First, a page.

The weekend’s news from McDonald’s that the board ousted CEO Steve Easterbrook for conducting what is described in the press as a “consensual relationship” in the workplace is a topic we'll review in today's post along with what tools are available to companies to manage workplace dating.
Savine Employment Law, Ltd. recently received a “Client’s Choice” award from online legal directory, AVVO. It also was again named to the top employment lawyers in Chicago by Expertise.com, a research company dedicated to finding the best service providers in localities across the country.
Companies or individuals acquiring an existing business should determine if the seller faces potential civil rights violations and, if so, take this fact into account in the acquisition process. If a buyer overlooks these liabilities, they could inherit them, despite longstanding Illinois precedent against such “successor liability,” at least according to one appeals court.In People ex rel. Dep’t of Human Rights v. Oakridge Nursing & Rehab Ctr., the First District Appellate Court held that the general rule of successor corporate nonliability may not apply to Illinois Human Rights Act claims against predecessor companies, if circumstances fit an exception to non-liability previously applied only in federal courts.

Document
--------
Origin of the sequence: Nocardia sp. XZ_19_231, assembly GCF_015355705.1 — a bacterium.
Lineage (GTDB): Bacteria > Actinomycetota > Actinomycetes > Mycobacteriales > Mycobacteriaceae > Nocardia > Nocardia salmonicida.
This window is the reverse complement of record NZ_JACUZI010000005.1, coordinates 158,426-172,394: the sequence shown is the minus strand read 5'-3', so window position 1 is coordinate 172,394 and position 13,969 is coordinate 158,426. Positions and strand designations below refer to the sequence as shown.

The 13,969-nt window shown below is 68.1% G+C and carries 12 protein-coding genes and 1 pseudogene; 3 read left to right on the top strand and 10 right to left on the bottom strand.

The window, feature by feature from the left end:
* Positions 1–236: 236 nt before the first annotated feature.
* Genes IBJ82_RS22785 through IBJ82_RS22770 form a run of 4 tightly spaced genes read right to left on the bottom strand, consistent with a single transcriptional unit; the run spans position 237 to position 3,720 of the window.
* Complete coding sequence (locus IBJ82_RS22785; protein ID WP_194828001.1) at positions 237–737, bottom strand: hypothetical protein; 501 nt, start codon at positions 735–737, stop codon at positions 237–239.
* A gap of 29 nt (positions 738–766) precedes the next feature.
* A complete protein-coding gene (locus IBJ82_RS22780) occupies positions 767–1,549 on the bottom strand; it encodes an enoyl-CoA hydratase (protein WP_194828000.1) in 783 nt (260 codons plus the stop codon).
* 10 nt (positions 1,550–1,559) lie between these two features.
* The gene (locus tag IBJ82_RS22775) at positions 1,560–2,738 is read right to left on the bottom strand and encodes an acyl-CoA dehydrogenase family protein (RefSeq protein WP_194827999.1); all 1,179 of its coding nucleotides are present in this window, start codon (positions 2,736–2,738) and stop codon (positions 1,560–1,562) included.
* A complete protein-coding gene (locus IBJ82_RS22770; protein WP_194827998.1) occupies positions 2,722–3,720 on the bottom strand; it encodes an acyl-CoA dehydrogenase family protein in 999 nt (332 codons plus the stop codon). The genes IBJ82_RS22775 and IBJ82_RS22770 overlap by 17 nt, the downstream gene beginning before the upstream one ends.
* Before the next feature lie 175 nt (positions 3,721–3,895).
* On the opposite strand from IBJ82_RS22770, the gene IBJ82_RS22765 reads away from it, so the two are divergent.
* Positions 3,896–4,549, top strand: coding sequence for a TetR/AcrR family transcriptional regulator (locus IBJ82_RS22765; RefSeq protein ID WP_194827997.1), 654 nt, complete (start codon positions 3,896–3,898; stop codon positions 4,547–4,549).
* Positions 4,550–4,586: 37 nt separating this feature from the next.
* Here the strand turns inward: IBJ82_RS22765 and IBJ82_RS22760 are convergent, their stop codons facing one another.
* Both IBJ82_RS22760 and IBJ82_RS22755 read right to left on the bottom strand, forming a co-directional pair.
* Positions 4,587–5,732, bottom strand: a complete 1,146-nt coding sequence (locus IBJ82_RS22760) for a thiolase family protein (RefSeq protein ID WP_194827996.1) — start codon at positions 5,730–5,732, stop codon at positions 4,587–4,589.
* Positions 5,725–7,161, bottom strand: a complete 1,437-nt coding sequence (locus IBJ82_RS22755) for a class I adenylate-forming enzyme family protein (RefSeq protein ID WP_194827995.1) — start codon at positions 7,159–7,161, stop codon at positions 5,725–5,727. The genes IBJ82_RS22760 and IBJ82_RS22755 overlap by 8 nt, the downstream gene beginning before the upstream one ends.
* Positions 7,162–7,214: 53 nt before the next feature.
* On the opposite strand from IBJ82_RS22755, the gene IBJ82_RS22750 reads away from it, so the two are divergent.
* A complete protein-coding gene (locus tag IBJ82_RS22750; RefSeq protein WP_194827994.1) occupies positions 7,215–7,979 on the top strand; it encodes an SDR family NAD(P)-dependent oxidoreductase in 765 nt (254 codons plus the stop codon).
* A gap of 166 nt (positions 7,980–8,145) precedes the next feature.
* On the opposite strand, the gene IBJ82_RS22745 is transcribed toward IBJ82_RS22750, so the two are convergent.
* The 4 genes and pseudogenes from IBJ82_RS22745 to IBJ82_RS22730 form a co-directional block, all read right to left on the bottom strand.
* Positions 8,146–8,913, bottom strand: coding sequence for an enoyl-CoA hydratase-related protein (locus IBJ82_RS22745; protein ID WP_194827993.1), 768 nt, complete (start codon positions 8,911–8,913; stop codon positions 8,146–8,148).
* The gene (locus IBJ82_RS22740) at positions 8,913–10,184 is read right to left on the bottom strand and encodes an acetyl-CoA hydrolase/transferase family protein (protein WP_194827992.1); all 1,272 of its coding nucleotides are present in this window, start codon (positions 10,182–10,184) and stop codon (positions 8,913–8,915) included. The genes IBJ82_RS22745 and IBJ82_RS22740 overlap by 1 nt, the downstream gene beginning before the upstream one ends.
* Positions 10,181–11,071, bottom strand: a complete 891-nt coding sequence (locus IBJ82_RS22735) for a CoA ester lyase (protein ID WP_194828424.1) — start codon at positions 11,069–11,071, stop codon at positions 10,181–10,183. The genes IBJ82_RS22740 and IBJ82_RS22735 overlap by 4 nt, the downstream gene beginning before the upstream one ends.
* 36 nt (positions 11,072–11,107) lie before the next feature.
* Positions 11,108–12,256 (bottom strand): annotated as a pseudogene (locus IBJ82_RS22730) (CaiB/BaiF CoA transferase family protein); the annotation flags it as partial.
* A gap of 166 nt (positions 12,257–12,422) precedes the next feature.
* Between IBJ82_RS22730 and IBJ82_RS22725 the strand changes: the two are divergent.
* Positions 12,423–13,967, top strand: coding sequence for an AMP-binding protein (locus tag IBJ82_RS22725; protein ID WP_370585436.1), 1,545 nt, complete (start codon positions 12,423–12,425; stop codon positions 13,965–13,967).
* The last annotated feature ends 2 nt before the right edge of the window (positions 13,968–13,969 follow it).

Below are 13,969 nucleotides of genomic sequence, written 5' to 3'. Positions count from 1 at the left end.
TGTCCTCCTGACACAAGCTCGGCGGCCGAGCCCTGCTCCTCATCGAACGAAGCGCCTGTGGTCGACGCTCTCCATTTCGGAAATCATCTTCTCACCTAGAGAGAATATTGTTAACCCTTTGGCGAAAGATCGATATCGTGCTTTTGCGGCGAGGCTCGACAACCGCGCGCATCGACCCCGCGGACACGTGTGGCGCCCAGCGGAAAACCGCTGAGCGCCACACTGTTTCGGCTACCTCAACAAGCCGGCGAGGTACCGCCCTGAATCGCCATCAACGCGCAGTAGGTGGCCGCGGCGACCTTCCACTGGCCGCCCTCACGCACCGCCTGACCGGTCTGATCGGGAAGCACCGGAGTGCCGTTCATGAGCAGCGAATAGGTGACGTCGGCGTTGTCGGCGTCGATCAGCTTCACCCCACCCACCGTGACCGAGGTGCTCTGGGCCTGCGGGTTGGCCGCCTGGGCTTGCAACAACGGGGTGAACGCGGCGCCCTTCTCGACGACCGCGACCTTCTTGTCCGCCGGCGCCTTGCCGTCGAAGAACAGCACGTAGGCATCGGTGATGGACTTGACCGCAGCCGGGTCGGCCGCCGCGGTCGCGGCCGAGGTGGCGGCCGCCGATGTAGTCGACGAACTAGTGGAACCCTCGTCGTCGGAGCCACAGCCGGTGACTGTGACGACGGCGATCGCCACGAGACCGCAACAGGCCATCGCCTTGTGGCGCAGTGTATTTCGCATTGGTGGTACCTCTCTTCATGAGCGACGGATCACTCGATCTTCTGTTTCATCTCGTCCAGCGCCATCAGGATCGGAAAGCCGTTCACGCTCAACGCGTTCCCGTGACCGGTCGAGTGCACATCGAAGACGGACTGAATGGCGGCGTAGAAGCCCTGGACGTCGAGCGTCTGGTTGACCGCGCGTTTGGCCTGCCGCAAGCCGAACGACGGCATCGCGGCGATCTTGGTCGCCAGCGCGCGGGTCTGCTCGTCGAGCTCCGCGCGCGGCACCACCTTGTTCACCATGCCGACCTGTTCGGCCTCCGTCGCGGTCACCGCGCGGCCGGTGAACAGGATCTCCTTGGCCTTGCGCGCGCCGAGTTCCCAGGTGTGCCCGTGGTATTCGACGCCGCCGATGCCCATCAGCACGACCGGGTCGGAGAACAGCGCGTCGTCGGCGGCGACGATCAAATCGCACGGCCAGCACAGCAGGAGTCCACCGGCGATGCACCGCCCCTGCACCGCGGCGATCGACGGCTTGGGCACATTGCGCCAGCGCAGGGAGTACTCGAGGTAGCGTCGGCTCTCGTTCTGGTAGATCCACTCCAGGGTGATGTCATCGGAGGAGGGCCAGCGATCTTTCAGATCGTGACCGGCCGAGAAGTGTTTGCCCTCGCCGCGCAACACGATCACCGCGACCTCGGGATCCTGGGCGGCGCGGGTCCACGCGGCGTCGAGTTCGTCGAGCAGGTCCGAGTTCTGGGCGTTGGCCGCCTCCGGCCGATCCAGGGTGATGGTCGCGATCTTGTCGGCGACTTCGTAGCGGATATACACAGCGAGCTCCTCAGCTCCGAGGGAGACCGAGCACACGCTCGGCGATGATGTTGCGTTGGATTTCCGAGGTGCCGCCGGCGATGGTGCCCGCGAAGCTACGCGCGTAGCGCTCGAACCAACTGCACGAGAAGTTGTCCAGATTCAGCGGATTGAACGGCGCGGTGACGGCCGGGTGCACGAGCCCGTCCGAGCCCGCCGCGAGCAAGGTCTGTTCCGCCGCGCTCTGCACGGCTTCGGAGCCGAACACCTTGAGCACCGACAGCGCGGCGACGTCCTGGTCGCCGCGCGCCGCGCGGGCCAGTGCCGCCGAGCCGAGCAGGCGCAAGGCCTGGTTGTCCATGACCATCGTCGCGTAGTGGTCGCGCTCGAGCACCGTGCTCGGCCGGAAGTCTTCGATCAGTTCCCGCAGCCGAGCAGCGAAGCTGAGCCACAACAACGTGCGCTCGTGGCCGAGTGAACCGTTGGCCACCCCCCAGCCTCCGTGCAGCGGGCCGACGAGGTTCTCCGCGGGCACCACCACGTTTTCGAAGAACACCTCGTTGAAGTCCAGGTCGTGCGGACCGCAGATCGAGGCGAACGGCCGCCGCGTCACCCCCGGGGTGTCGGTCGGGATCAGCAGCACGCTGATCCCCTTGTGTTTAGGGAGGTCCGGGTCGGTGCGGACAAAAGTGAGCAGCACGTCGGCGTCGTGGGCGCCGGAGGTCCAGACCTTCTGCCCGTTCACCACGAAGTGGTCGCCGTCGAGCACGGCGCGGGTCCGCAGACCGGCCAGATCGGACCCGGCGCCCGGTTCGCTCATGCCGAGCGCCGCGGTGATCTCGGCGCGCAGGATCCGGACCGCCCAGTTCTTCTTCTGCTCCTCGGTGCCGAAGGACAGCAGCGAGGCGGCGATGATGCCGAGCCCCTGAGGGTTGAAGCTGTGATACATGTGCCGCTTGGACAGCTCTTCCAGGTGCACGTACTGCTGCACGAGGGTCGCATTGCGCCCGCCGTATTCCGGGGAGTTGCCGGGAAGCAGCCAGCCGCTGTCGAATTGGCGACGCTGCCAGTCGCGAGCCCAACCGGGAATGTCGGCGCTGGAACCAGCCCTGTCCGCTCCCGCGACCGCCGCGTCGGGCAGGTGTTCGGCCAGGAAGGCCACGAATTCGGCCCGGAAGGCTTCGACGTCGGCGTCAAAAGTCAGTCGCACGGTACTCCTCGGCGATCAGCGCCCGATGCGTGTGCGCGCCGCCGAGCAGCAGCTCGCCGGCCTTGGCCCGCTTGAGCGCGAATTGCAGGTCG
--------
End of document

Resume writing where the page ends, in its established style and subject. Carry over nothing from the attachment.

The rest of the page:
Today, the Supreme Court kicks off its new term with several employment cases, including cases on appeal from the Seventh Circuit Court of Appeals right here in Chicago. Illinois employers should keep tabs on these cases and anticipate how the Court’s rulings will add to a bevy of new compliance obligations going into effect in 2019-20.
In his inaugural address, Governor Pritzker promised to expand “true justice in our criminal justice system” and advance “economic inclusion” for Illinoisans who have previously been incarcerated. Two new laws carry out this promise and build on the efforts of 2015’s “Ban the Box” law to make it easier for the estimated 42 percent of Illinois residents with criminal backgrounds to avoid automatic disqualification and to get jobs.
This morning, September 24, 2019, the US Department of Labor (DOL) published its final overtime rule. The final rule is effective January 1, 2020, giving employers about 100 days to review and adjust the pay of their exempt workforce to comply with the law.
In a not-entirely surprising September 12, 2019 notice in the Federal Register, the EEOC announced that it plans on not renewing an Obama-era rule requiring employers to provide pay data as part of their annual employer information (EEO-1) report until after it assesses whether the two years’ worth of pay data a federal court ordered it to obtain under the rule is useful to its efforts to address gender pay gap.